VOTING DAY by Clare O’Dea
Fairlight Books, April 1, 2022
Set in 1959 against the backdrop of Switzerland’s failed referendum for women’s suffrage, Voting Day is split into four sections, each dedicated to a different Swiss woman, all of whose lives end up intersecting. This novella is short, sweet, and to the point: O’Dea deftly carves out a rich inner life for each of her four protagonists, and the story crescendos bittersweetly during the anticlimax of the result of the vote.
The only problem I had was with the sentence-by-sentence writing, which felt overly modern, simplistic, and occasionally under-edited:
Oh God, she saw Luigi. I can’t say he’s a work colleague… maybe a neighbour? I’m so disappointed in him. He was up front all along, so why did he have to get so secretive in the end? It doesn’t do justice to what we had together.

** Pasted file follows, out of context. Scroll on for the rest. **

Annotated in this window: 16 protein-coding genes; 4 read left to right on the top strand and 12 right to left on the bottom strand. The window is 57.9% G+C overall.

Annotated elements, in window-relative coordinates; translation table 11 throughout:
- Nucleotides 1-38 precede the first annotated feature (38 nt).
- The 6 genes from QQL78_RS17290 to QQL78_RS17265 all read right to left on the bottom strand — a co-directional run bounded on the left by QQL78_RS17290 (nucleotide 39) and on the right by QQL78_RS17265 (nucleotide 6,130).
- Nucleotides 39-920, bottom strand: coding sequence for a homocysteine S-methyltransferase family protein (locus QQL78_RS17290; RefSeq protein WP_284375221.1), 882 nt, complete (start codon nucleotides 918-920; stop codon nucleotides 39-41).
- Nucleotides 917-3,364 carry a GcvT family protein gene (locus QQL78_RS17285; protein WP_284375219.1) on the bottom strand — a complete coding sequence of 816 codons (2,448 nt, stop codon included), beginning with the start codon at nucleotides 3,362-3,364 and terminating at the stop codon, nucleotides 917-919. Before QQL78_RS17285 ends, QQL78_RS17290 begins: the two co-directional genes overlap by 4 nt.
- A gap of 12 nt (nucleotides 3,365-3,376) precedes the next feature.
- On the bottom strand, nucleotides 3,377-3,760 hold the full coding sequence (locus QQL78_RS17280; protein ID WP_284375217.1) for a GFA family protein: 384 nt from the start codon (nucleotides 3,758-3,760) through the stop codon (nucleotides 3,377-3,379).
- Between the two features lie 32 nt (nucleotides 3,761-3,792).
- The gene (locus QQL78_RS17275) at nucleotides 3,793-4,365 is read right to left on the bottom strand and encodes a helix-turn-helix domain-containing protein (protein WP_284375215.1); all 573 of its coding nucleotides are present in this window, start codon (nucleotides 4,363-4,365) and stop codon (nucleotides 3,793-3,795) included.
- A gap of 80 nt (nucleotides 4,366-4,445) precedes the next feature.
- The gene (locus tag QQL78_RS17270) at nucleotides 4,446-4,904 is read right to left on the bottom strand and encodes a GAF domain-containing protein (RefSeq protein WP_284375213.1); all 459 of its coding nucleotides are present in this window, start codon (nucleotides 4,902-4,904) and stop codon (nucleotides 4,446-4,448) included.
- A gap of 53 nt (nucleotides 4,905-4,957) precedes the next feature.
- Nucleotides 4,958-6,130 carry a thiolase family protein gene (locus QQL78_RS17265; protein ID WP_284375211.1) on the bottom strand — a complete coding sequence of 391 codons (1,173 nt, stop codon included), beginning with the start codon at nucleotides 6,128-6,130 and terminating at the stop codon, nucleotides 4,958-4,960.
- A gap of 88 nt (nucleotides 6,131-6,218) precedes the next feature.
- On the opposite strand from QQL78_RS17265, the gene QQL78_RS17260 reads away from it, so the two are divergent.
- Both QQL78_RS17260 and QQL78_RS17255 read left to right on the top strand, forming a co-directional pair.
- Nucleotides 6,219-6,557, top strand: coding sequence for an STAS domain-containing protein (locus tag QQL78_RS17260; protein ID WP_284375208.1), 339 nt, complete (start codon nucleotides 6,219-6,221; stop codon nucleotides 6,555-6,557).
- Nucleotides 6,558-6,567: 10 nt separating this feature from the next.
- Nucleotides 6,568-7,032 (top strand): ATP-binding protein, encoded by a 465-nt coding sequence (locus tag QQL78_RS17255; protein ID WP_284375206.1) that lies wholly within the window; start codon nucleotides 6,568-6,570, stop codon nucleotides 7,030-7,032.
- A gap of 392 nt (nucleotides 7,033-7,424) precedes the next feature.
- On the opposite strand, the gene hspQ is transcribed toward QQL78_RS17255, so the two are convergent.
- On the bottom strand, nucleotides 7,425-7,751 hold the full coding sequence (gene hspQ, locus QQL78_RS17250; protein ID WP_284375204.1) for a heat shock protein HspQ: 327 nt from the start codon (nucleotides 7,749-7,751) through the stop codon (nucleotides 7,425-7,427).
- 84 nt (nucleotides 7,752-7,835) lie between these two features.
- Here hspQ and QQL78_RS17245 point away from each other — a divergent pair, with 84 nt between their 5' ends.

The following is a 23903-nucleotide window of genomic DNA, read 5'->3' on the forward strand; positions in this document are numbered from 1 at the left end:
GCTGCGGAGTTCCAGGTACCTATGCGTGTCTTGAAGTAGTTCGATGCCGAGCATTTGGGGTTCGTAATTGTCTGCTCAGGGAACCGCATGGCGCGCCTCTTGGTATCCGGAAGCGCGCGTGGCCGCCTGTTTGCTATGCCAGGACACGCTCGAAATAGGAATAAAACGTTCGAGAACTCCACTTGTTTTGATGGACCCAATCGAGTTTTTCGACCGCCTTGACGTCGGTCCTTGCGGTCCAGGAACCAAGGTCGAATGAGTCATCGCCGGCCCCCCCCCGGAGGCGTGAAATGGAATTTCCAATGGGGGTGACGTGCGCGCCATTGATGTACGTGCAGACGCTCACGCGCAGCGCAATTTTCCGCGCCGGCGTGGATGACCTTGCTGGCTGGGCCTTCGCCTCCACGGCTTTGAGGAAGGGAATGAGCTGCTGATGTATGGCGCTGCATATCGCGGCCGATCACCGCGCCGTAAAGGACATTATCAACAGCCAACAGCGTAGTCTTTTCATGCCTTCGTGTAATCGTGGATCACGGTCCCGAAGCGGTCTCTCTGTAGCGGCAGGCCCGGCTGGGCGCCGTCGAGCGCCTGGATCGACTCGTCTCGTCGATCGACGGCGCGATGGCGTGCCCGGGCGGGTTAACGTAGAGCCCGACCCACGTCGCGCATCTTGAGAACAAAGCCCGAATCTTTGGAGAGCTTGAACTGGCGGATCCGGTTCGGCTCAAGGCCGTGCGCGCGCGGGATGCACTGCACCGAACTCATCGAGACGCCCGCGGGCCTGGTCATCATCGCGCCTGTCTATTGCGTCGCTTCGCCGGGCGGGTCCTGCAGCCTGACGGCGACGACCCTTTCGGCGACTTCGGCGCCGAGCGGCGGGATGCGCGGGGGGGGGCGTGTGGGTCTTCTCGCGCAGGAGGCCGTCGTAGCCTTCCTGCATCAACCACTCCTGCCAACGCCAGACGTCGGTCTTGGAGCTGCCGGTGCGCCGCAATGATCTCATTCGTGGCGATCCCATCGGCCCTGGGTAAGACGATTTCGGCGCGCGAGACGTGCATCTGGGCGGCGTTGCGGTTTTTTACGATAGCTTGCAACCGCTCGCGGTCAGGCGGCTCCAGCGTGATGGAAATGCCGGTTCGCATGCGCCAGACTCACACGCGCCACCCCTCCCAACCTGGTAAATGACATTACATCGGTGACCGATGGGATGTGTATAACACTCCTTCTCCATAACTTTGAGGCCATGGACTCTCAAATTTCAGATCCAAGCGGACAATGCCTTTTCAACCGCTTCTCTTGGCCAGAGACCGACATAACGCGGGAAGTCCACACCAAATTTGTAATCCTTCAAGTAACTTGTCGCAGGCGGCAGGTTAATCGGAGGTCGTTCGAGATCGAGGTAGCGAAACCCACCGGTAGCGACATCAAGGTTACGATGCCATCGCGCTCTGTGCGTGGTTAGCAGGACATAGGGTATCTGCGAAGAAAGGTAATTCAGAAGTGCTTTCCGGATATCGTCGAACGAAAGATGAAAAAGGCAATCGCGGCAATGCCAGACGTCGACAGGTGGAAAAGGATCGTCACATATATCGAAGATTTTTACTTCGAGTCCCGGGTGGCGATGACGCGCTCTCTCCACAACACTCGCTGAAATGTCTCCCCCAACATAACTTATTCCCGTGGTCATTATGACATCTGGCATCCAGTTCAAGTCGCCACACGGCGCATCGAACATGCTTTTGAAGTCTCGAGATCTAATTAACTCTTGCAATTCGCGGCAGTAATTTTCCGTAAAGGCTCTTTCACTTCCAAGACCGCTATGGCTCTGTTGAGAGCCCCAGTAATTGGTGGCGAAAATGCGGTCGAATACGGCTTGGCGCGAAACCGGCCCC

Well, seeing as I was in that special situation with Herr Fasel, and not looking for anything serious, I thought, why not? I have no time for all this fuss people make about love and heartbreak and bagging a man. I’m a modern woman, and I don’t have to fit into some outdated mould.
(This seems to be a theme with a lot of my recent reading, doesn’t it: liking the idea of a story more than I like the prose.)
As this only takes about an hour to read, I have no hesitation in recommending it if this is a premise or period of history that particularly interests you, but unfortunately I don’t think this was as brilliant as it had the potential to be.
Thank you to Netgalley and Fairlight for the advanced copy provided in exchange for an honest review.